Until now the tenants have been pretty independent of Sitecore, or any other Content Management System (CMS), being used in the project. Ensure for this tenet that there is someone on the team who has understanding of how data needs to be stored and created in Sitecore. Best practices for Sitecore is to template out different types of data to try and keep content management as streamlined and uniformed as possible. As noted above about how much late development changes cost, changes in Sitecore data templates after they’ve been built can cause a ripple of changes throughout the platform.

Quick tips to remember:

  • What information needs to be stored to support the project goals?
  • Is the data readily available, or does it need to be created/modified?
  • Does the information lend itself to being consistently defined as a template (e.g. title, description, etc.), or require one-off templates for each core piece?  

Create a navigation vision for your users with an intuitive Information Architecture

How your users move through a Sitecore site will either enhance or detract from their overall experience. It's recommended to know the content needed on the site first, and then begin work to group similar topics together. Grouping the topics helps to look for redundancies in the data, as well as to help derive a navigation structure that will make the most sense for the end user. Remember to think about what makes the most sense for navigating about, not just the business or perceived end user desire.

Quick tips to remember:

  • Group information or topics together so movement is logical
  • Make sure it's easy to move around and makes sense o It’s a good idea to run possible navigation structures through usability tests with end users to ensure that what makes sense to the business also makes sense to the end user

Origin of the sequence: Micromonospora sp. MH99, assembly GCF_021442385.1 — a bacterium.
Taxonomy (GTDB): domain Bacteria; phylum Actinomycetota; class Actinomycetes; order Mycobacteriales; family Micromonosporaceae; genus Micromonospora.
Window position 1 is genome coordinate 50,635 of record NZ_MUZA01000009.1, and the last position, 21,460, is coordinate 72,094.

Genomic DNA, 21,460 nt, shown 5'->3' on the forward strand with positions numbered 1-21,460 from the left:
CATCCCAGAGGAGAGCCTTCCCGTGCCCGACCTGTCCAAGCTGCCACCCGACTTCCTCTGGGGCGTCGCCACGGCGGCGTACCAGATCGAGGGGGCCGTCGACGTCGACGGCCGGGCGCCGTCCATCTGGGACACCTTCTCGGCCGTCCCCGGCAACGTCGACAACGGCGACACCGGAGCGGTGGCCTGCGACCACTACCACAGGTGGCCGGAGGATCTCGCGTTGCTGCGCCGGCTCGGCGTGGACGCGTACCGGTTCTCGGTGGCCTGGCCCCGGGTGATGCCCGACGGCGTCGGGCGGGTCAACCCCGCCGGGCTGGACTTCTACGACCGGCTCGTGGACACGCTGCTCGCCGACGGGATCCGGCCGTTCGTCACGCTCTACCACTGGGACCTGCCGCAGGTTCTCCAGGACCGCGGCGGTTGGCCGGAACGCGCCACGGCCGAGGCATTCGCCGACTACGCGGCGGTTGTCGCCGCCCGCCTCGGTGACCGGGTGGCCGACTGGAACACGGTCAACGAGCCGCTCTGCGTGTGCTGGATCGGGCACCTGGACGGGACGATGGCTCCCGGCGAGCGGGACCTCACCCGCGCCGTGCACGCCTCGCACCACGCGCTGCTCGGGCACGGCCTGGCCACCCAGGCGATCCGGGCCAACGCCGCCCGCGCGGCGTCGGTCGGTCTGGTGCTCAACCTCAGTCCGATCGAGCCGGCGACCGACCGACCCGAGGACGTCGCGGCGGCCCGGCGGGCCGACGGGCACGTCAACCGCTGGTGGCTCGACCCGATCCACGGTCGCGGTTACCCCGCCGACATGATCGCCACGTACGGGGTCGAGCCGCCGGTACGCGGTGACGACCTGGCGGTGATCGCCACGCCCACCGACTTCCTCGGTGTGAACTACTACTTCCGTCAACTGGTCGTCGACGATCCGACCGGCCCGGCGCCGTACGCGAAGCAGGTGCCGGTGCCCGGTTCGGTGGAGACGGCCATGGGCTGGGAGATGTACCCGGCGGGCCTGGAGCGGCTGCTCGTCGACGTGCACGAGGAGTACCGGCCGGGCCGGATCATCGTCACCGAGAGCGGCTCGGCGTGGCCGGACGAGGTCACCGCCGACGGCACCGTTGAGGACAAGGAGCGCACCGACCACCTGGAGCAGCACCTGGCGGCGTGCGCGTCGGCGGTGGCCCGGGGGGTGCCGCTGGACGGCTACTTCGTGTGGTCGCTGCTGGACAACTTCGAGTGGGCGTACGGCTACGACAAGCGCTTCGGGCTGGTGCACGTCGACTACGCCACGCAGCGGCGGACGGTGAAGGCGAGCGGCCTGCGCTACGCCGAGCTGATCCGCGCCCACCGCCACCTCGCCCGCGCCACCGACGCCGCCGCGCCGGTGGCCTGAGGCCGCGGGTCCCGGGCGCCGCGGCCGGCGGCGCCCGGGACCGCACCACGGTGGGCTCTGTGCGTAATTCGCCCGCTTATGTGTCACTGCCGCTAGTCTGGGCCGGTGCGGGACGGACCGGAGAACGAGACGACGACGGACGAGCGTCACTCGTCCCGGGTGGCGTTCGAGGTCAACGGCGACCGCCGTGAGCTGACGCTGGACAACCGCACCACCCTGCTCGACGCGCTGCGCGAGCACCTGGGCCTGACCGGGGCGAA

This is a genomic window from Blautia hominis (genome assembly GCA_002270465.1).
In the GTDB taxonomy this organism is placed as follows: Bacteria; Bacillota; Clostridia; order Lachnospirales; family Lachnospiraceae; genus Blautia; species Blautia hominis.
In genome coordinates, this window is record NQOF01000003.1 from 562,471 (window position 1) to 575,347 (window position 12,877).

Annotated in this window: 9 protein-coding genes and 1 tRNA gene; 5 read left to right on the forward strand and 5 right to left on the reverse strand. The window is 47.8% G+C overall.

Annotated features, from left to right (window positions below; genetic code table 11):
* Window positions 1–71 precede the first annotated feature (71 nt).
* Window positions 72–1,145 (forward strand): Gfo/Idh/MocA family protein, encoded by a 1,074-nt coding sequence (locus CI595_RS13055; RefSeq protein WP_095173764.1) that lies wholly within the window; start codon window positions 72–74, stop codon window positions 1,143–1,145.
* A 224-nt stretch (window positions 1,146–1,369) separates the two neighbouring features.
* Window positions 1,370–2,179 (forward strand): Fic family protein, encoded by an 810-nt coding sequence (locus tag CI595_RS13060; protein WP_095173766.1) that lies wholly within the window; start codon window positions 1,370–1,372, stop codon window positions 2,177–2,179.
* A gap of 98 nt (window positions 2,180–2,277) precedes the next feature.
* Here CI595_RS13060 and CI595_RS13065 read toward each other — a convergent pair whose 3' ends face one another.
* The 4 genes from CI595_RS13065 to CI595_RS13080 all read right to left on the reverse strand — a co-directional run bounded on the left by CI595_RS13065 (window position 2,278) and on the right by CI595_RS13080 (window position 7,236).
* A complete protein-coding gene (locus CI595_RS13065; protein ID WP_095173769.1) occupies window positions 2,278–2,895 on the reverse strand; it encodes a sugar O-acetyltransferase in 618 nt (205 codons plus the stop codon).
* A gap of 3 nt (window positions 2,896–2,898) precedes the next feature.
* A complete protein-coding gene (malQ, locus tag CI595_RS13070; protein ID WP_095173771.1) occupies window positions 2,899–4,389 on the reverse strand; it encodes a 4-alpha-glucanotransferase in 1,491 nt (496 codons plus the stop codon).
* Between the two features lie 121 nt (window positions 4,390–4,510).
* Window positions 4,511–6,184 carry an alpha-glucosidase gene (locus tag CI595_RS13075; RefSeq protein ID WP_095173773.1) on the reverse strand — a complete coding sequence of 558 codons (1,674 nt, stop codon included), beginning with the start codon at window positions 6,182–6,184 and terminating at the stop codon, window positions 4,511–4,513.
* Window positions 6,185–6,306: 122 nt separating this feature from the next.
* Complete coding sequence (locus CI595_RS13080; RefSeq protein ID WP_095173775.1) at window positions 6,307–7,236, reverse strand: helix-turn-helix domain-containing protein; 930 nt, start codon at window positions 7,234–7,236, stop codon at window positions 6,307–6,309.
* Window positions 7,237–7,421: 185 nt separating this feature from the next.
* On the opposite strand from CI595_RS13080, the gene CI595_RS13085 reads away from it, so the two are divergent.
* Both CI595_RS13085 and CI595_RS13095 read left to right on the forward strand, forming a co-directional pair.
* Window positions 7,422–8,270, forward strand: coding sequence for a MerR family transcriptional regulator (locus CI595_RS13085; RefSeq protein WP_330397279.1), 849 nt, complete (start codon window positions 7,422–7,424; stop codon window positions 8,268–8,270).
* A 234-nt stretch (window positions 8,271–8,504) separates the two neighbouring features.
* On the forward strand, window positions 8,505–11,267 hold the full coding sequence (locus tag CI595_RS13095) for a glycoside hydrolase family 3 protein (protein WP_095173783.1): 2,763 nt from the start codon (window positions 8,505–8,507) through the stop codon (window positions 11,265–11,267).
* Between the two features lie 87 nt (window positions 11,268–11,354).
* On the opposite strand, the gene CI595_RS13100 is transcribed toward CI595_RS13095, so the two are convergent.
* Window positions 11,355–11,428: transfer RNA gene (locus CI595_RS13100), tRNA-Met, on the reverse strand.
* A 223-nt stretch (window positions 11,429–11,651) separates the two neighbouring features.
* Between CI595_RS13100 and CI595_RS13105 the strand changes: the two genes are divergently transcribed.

• It is consistently implemented across the site 

Create a Minimum Viable Product (MVP)

A minimum viable product is just that, the minimum amount of features and functions from the requirements needed to deliver a usable Sitecore site with content. This is best done by listing all the features requested, having the business prioritize them, then working through each to determine if it can be done in the current timeline or if it needs to be put in the backlog for the next version or phase. This will allow the project to stay on track to delivering a working Sitecore instance for the end user, with the promise of more enhanced functionality in the future.

Quick tips to remember

  • Use requirements to create high-level functionality needs, then drill down to fill out information and design needs to support
  • Make sure features that are part of the MVP align to project or business goals set
  • Create interaction maps to ensure no functionality is missed

Build a realistic implementation plan to the MVP goals

The final tenet here is to create a plan, broken down into manageable chunks of time, that can deliver the core MVP functionality needed to meet the vision in the timeline. Since project timeline is usually the biggest driver, functionality that can be implemented within this limitation is core to delivering on time. Be honest with how long it will take to develop and deploy a feature or function, and include any of the accompanying tasks needed such as documentation and QA / user testing.

Quick tips to remember:

  • Include infrastructure setup times
  • Detail out time to implement MVP requirements
  • Don't forget to add time for testing and documentation!

So now you’re armed with the knowledge to make your Sitecore CMS project a success. Although there's no one single item or strategy to ensure a successful project, incorporating these tenets into your planning and design of your site will keep everyone focused on the end goal. At the end of the day, it's not about that you marked all the planning checkboxes or accounted for every requirement, but that you delivered a fully functional easy to use Sitecore MVP to your end users.

This post was written by Craig Pilkenton, with contributions from Karissa Martindale.



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About The Author

Business Productivity Managing Consultant
Craig is a Managing Consultant for Cardinal Solutions Charlotte office.  He leads client initiatives on Microsoft platforms to help solve business problems by envisioning and architecting Office 365, SharePoint, .NET, and JavaScript/jQuery solutions. Craig has worked with Microsoft development and server technology's for the last 15 years, including integrating SharePoint since it was a beta product.